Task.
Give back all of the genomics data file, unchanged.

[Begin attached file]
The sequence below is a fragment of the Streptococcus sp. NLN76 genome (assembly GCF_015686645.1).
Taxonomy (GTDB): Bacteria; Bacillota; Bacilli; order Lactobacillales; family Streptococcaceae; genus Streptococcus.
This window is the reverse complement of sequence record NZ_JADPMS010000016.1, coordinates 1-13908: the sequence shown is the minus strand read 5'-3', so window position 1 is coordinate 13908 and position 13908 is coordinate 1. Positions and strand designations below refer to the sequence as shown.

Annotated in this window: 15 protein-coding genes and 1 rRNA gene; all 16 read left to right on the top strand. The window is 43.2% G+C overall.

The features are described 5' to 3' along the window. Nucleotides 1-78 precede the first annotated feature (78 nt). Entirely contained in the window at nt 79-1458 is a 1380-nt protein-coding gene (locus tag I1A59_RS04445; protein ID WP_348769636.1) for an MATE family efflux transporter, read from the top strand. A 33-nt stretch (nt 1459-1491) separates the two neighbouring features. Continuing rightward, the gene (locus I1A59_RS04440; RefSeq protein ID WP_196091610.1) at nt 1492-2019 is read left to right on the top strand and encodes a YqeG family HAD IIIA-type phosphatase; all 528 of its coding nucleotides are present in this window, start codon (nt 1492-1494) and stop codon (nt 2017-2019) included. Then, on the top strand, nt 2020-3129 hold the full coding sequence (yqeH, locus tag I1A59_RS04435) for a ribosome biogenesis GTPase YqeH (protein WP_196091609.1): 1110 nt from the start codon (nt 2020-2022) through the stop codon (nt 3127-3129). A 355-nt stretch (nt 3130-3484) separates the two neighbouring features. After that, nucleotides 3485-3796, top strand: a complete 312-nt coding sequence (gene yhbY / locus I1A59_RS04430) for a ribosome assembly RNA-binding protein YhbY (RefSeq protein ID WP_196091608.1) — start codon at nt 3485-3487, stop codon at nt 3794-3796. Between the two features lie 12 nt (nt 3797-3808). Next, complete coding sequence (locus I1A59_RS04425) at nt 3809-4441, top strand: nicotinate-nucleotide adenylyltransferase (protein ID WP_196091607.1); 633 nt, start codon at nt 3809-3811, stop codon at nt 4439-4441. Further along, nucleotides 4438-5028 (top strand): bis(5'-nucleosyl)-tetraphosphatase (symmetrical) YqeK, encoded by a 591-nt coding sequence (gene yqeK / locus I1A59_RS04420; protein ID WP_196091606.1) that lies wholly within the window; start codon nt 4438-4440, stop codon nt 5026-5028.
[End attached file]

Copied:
The sequence below is a fragment of the Streptococcus sp. NLN76 genome (assembly GCF_015686645.1).
Taxonomy (GTDB): Bacteria; Bacillota; Bacilli; order Lactobacillales; family Streptococcaceae; genus Streptococcus.
This window is the reverse complement of sequence record NZ_JADPMS010000016.1, coordinates 1-13908: the sequence shown is the minus strand read 5'-3', so window position 1 is coordinate 13908 and position 13908 is coordinate 1. Positions and strand designations below refer to the sequence as shown.

Annotated in this window: 15 protein-coding genes and 1 rRNA gene; all 16 read left to right on the top strand. The window is 43.2% G+C overall.

The features are described 5' to 3' along the window. Nucleotides 1-78 precede the first annotated feature (78 nt). Entirely contained in the window at nt 79-1458 is a 1380-nt protein-coding gene (locus tag I1A59_RS04445; protein ID WP_348769636.1) for an MATE family efflux transporter, read from the top strand. A 33-nt stretch (nt 1459-1491) separates the two neighbouring features. Continuing rightward, the gene (locus I1A59_RS04440; RefSeq protein ID WP_196091610.1) at nt 1492-2019 is read left to right on the top strand and encodes a YqeG family HAD IIIA-type phosphatase; all 528 of its coding nucleotides are present in this window, start codon (nt 1492-1494) and stop codon (nt 2017-2019) included. Then, on the top strand, nt 2020-3129 hold the full coding sequence (yqeH, locus tag I1A59_RS04435) for a ribosome biogenesis GTPase YqeH (protein WP_196091609.1): 1110 nt from the start codon (nt 2020-2022) through the stop codon (nt 3127-3129). A 355-nt stretch (nt 3130-3484) separates the two neighbouring features. After that, nucleotides 3485-3796, top strand: a complete 312-nt coding sequence (gene yhbY / locus I1A59_RS04430) for a ribosome assembly RNA-binding protein YhbY (RefSeq protein ID WP_196091608.1) — start codon at nt 3485-3487, stop codon at nt 3794-3796. Between the two features lie 12 nt (nt 3797-3808). Next, complete coding sequence (locus I1A59_RS04425) at nt 3809-4441, top strand: nicotinate-nucleotide adenylyltransferase (protein ID WP_196091607.1); 633 nt, start codon at nt 3809-3811, stop codon at nt 4439-4441. Further along, nucleotides 4438-5028 (top strand): bis(5'-nucleosyl)-tetraphosphatase (symmetrical) YqeK, encoded by a 591-nt coding sequence (gene yqeK / locus I1A59_RS04420; protein ID WP_196091606.1) that lies wholly within the window; start codon nt 4438-4440, stop codon nt 5026-5028.